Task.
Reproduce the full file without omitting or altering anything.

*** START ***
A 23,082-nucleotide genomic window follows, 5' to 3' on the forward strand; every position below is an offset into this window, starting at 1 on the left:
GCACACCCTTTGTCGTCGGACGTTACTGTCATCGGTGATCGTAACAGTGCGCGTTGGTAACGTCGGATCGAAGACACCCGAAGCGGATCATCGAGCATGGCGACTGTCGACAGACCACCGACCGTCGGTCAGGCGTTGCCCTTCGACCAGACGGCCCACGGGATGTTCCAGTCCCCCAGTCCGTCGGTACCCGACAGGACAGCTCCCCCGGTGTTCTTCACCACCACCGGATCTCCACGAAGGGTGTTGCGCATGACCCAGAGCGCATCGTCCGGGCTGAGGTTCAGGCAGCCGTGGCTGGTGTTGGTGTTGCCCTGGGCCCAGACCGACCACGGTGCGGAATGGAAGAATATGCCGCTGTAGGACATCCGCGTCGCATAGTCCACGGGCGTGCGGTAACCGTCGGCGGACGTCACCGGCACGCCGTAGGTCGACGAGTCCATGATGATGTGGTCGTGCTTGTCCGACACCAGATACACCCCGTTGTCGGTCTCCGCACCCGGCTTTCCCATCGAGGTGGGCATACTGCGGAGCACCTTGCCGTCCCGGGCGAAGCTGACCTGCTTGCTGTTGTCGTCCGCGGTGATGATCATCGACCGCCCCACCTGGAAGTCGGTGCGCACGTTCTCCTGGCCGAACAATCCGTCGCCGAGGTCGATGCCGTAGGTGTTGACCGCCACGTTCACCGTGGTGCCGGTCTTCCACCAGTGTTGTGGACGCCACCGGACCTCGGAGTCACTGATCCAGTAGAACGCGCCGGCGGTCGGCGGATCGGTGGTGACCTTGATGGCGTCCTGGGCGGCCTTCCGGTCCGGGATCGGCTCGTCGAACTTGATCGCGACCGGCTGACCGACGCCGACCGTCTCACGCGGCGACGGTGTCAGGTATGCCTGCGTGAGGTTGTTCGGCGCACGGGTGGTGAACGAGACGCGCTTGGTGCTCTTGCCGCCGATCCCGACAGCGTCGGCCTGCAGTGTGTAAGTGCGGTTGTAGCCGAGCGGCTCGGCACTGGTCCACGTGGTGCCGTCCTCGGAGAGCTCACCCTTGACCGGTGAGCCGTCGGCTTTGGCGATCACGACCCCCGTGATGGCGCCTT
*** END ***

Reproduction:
A 23,082-nucleotide genomic window follows, 5' to 3' on the forward strand; every position below is an offset into this window, starting at 1 on the left:
GCACACCCTTTGTCGTCGGACGTTACTGTCATCGGTGATCGTAACAGTGCGCGTTGGTAACGTCGGATCGAAGACACCCGAAGCGGATCATCGAGCATGGCGACTGTCGACAGACCACCGACCGTCGGTCAGGCGTTGCCCTTCGACCAGACGGCCCACGGGATGTTCCAGTCCCCCAGTCCGTCGGTACCCGACAGGACAGCTCCCCCGGTGTTCTTCACCACCACCGGATCTCCACGAAGGGTGTTGCGCATGACCCAGAGCGCATCGTCCGGGCTGAGGTTCAGGCAGCCGTGGCTGGTGTTGGTGTTGCCCTGGGCCCAGACCGACCACGGTGCGGAATGGAAGAATATGCCGCTGTAGGACATCCGCGTCGCATAGTCCACGGGCGTGCGGTAACCGTCGGCGGACGTCACCGGCACGCCGTAGGTCGACGAGTCCATGATGATGTGGTCGTGCTTGTCCGACACCAGATACACCCCGTTGTCGGTCTCCGCACCCGGCTTTCCCATCGAGGTGGGCATACTGCGGAGCACCTTGCCGTCCCGGGCGAAGCTGACCTGCTTGCTGTTGTCGTCCGCGGTGATGATCATCGACCGCCCCACCTGGAAGTCGGTGCGCACGTTCTCCTGGCCGAACAATCCGTCGCCGAGGTCGATGCCGTAGGTGTTGACCGCCACGTTCACCGTGGTGCCGGTCTTCCACCAGTGTTGTGGACGCCACCGGACCTCGGAGTCACTGATCCAGTAGAACGCGCCGGCGGTCGGCGGATCGGTGGTGACCTTGATGGCGTCCTGGGCGGCCTTCCGGTCCGGGATCGGCTCGTCGAACTTGATCGCGACCGGCTGACCGACGCCGACCGTCTCACGCGGCGACGGTGTCAGGTATGCCTGCGTGAGGTTGTTCGGCGCACGGGTGGTGAACGAGACGCGCTTGGTGCTCTTGCCGCCGATCCCGACAGCGTCGGCCTGCAGTGTGTAAGTGCGGTTGTAGCCGAGCGGCTCGGCACTGGTCCACGTGGTGCCGTCCTCGGAGAGCTCACCCTTGACCGGTGAGCCGTCGGCTTTGGCGATCACGACCCCCGTGATGGCGCCTT